Researchers seek to prevent frailty with strength training
Two physiotherapists in Ontario have teamed up and secured funding from the Canadian Frailty Network (CFN) to challenge this perception. They aim to show not only that older people are perfectly capable of building strength safely, but that they can also prevent themselves from becoming frail—or more frail—in the process.
“We need to be proactive with people at risk of slipping into frailty,” says Dr. Ada Tang, a physiotherapist and associate professor in the School of Rehabilitation Sciences at McMaster University in Hamilton, Ontario. “If we intervene with well-designed strength training programs, we can help people who might otherwise become frail to maintain their mobility and independence. It’s much harder to bring someone back once they are already frail.”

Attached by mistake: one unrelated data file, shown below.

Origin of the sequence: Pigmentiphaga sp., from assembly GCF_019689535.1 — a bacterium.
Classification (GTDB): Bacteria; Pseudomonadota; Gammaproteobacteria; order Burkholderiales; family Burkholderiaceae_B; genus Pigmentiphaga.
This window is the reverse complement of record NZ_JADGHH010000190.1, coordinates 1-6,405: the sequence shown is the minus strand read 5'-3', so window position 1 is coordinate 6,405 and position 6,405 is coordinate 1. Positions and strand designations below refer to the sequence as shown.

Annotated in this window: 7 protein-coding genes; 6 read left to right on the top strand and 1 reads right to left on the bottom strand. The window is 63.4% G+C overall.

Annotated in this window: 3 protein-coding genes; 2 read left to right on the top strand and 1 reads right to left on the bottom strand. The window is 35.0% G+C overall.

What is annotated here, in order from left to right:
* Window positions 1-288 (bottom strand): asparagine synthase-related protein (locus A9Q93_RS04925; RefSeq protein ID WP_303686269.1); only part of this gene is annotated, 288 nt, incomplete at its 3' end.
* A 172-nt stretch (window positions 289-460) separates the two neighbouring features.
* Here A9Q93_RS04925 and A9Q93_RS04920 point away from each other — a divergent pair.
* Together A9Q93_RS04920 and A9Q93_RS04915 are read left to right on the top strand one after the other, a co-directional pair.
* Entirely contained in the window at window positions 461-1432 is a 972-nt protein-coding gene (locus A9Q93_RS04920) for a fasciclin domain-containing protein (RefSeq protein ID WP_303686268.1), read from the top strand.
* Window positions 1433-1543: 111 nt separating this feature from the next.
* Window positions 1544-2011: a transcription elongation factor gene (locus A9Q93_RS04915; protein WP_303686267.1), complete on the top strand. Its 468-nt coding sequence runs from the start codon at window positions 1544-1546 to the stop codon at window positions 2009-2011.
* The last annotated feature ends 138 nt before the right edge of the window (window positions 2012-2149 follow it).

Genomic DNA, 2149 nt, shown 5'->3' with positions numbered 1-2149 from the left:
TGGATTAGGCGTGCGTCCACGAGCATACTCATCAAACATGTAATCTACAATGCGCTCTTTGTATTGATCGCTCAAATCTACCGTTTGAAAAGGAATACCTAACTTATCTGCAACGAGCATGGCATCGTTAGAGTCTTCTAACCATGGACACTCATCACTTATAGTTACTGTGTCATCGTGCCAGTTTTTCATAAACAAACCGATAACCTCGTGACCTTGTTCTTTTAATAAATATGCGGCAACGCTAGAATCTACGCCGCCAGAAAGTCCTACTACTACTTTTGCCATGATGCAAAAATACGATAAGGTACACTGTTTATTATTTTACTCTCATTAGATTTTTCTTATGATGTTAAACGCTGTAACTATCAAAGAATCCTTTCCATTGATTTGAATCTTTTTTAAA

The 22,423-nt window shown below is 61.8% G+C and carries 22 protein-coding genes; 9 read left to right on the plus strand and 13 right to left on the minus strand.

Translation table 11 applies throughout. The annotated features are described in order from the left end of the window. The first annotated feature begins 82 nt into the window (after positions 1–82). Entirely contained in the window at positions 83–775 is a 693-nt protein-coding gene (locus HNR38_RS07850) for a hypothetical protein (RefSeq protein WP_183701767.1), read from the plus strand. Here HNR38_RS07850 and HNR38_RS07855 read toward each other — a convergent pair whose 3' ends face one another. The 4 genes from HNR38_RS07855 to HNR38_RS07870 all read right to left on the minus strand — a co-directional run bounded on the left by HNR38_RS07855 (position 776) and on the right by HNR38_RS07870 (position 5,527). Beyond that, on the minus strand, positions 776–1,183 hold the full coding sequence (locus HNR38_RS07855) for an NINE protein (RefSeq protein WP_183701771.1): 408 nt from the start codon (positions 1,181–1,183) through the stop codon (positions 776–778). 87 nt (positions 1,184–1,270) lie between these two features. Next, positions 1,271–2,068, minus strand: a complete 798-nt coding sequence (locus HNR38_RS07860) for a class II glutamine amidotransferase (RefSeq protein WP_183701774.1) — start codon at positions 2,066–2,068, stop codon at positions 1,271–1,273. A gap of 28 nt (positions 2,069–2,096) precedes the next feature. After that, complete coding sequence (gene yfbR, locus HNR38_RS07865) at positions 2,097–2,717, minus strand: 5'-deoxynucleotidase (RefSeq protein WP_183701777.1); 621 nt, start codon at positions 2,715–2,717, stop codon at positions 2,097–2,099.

The idea of preventing frailty by putting older people on strength training programs came to Dr. Tang from Christina Prevett, a community-based physiotherapist now located in Kingston, Ontario. Prevett had noticed, while working in a gym in Mississauga, that older people recovering from orthopedic surgery made great improvements in their mobility and pain if they stuck with their workouts and continually challenged themselves with ever-more intense workouts.
“There’s a great hesitation among physiotherapists and personal trainers to get older people lifting relatively heavy weights,” Prevett remarks. “But the body continually adapts and requires progressively more intense demands to become stronger at any age.”